"In the summer, growing up in Michigan, all we did was play baseball," recalls Robert Murray, MD, team doctor for the San Francisco Giants. Back then, he played shortstop. Today, Dr. Murray specializes in general, vascular, and thoracic surgery, which also requires a lot of eye-hand coordination.
Dr. Murray attended the University of Michigan for both his undergraduate and medical school education. He moved to San Francisco 40 years ago after serving in the U.S. Army as a captain and surgeon. There, he began his practice in general surgery, where he served as chief of the division of surgery at St. Mary's Medical Center.
Of course, when Dr. Murray was invited to become the Giants team doctor in 1998, he had to find room in his heart to switch allegiance from the Detroit Lions. Today he still enjoys watching the games and getting to know the players and their families.
Anthony Saglimbeni, MD, Internal Medicine Specialist
Anthony J. Saglimbeni, MD is a San Jose native. He followed in his father's footsteps to become a doctor, attending medical school at Creighton University in Nebraska. Today, Dr. Saglimbeni practices internal medicine and his favorite field of medicine, primary care sports medicine.
"I grew up playing sports," says Dr. Saglimbeni. "When I went to medical school, I realized I enjoyed practicing primary care but I still had my interest in sports. So I got extra training called a 'fellowship in sports medicine.' Today I combine them in my practice."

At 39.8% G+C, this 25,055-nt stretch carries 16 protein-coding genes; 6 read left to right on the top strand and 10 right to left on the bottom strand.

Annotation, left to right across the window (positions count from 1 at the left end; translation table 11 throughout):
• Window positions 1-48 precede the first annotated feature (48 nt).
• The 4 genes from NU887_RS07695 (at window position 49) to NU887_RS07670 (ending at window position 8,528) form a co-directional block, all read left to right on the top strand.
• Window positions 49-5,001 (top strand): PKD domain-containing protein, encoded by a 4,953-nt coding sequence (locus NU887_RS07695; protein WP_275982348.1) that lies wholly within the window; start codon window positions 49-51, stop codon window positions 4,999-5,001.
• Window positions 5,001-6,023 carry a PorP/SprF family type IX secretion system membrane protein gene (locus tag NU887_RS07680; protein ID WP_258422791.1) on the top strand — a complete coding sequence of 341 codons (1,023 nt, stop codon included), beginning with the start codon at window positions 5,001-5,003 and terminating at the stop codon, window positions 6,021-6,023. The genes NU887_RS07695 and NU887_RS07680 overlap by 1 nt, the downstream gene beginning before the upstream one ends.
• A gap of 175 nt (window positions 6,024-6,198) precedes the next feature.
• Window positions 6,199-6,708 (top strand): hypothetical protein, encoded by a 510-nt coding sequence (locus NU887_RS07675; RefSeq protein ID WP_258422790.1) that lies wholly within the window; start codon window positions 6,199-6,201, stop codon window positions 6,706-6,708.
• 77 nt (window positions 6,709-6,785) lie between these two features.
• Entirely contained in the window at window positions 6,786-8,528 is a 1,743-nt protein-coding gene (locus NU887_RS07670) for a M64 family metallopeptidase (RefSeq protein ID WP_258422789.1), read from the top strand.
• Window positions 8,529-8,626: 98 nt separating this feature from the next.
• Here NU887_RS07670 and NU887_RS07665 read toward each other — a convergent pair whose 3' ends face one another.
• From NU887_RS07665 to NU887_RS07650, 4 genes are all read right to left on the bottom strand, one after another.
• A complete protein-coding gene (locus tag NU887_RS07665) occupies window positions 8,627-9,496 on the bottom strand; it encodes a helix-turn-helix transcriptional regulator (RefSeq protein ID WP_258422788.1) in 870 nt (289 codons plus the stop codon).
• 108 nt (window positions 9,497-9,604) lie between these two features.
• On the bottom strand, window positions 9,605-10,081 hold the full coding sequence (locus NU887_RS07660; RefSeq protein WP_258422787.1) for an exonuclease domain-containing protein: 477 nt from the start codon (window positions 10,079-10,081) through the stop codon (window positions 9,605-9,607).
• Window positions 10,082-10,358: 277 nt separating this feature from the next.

"It was 2000 when I got the call," says Dr. Saglimbeni. "I participated in spring training and took care of the San Jose Giants for a few years. Then I became team physician of the SF Giants."
As an orthopedic surgeon specializing in sports medicine and arthroscopic surgery, Kenneth Akizuki, MD has had a remarkable sports career. While completing the Hames A. Nicholas Sports Medicine Fellowship at Lenox Hill Hospital in New York, he served as the assistant orthopedic consultant for the New York Jets, the New York Rangers, the New York Islanders, and the New Jersey Red Dogs.
In 2000, he moved to the Bay Area where he began serving as the team orthopedic surgeon for the San Francisco Giants, a position he still holds today. When the Giants won the World Series in 2010, the team awarded Akizuki the same World Series ring the players and coaches received.
"I wear the ring every day, " Dr. Akizuki says. "And every day my patients want to wear it and take a picture with it. I think my patients are more interested in my ring than they are in me."
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